Juniperus abyssinica African pencil cedar, cedar, East African cedar, East African pencil cedar, pencil cedar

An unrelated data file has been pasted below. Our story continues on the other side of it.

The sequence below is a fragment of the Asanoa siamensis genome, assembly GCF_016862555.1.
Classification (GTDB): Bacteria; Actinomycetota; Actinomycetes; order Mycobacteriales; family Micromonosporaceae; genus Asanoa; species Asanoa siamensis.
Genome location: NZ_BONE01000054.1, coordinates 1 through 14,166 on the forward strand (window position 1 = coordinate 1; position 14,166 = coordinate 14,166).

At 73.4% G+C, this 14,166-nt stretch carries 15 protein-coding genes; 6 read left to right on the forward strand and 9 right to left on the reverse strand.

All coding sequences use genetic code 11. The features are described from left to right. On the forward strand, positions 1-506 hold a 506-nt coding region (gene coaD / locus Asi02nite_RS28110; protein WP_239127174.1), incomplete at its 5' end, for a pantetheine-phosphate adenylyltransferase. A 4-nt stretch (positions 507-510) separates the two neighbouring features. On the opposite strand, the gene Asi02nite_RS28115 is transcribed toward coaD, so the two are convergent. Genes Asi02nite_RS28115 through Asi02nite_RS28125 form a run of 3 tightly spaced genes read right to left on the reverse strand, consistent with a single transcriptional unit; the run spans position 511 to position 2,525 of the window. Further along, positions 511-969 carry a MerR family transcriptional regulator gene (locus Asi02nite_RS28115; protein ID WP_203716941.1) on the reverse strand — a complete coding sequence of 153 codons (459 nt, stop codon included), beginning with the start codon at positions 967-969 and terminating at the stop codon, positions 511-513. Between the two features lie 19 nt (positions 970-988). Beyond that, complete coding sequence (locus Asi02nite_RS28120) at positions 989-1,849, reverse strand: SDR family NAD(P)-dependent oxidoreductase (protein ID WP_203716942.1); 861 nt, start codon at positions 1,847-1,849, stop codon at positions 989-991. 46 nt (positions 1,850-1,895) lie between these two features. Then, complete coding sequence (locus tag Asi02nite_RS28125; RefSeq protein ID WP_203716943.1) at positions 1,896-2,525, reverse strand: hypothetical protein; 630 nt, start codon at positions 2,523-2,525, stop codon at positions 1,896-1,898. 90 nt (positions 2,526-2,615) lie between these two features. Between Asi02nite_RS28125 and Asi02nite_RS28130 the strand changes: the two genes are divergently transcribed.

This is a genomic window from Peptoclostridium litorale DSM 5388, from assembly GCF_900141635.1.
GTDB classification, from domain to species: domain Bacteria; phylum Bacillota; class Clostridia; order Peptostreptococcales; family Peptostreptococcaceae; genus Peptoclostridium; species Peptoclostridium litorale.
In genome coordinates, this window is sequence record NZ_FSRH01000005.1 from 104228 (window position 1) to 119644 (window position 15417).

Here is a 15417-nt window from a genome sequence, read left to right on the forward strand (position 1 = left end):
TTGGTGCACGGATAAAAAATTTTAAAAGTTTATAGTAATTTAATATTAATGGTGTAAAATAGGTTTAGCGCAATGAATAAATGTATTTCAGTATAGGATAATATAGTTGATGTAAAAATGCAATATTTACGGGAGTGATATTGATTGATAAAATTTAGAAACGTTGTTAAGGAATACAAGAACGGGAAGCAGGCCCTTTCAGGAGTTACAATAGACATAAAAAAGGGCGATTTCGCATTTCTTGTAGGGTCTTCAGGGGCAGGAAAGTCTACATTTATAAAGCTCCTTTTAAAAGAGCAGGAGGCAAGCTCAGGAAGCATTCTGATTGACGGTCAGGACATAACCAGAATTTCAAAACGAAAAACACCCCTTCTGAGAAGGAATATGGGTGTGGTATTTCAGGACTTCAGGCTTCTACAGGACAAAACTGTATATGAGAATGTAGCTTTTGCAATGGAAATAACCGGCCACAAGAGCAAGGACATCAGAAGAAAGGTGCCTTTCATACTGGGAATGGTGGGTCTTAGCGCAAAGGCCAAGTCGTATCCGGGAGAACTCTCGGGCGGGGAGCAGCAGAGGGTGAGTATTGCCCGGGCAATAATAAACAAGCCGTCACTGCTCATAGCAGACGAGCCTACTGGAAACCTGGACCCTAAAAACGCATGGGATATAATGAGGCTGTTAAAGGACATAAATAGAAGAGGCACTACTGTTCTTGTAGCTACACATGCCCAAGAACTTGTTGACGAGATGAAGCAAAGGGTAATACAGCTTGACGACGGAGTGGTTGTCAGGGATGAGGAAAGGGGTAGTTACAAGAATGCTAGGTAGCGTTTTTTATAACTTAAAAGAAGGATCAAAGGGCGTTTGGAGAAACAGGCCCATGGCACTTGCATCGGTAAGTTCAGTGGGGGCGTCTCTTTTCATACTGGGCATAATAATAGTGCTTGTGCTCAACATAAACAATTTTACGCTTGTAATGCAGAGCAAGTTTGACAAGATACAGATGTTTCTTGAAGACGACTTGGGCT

Juniperus abyssinica is an afro-montane tree often reaching 30-35 m high; can reach 50 m, actually the largest tree of its genus. Bole straight but sharply tapered, often with a pronounced twist, commonly heavily fluted, reaches 2-3 m dbh. Bark pale brown to reddish-brown, thin, fibrous, with thin shallow longitudinal fissures, exfoliating in thin papery strips. Leaves grey or glaucous when mature, about 1 mm long, acute, hooded and keeled at the apex, and with a narrow translucent margin and an elliptic oil gland on the back near the base. Juvenile leaves deciduous, in whorls of 3 on shoots, 1-2 cm long, linear and spine tipped, lower part decurrent on the branch, oil gland on abaxial surface, linear, extending 75% of the leaf length. As plant ages, the leaves gradually change until foliage characteristic of mature tree is produced. Inflorescence a dioecious cone. Male cones solitary, terminal on short branchlets, small (about 3 mm long), ellipsoid to subglobose, yellowish, consisting of 5-6 pairs of decussate, subpeltate, obtuse or blunt apiculate scales, each with 2-3 pollen sacs. Female cones solitary, terminal, on short lateral shoots, consisting of 3-4 pairs decussate fleshy scales and bearing a solitary erect ovule. Fruit berrylike, globose or subglobose, reddish-brown to blue-black, waxy, composed of confluent, swollen, fleshy scales with distinguishable tips on female cone, 4-8 mm diameter when ripe, containing up to 4 brown seeds about 5 mm long, with a woody testa, each flattened or triangular. Additional 1-3 smaller aborted seeds are common. Juniperus is the classical Latin name of the junipers, from the Celtic word for rough, referring to the texture of the bark. The specific name, ‘procera’, is Latin for tall or high.
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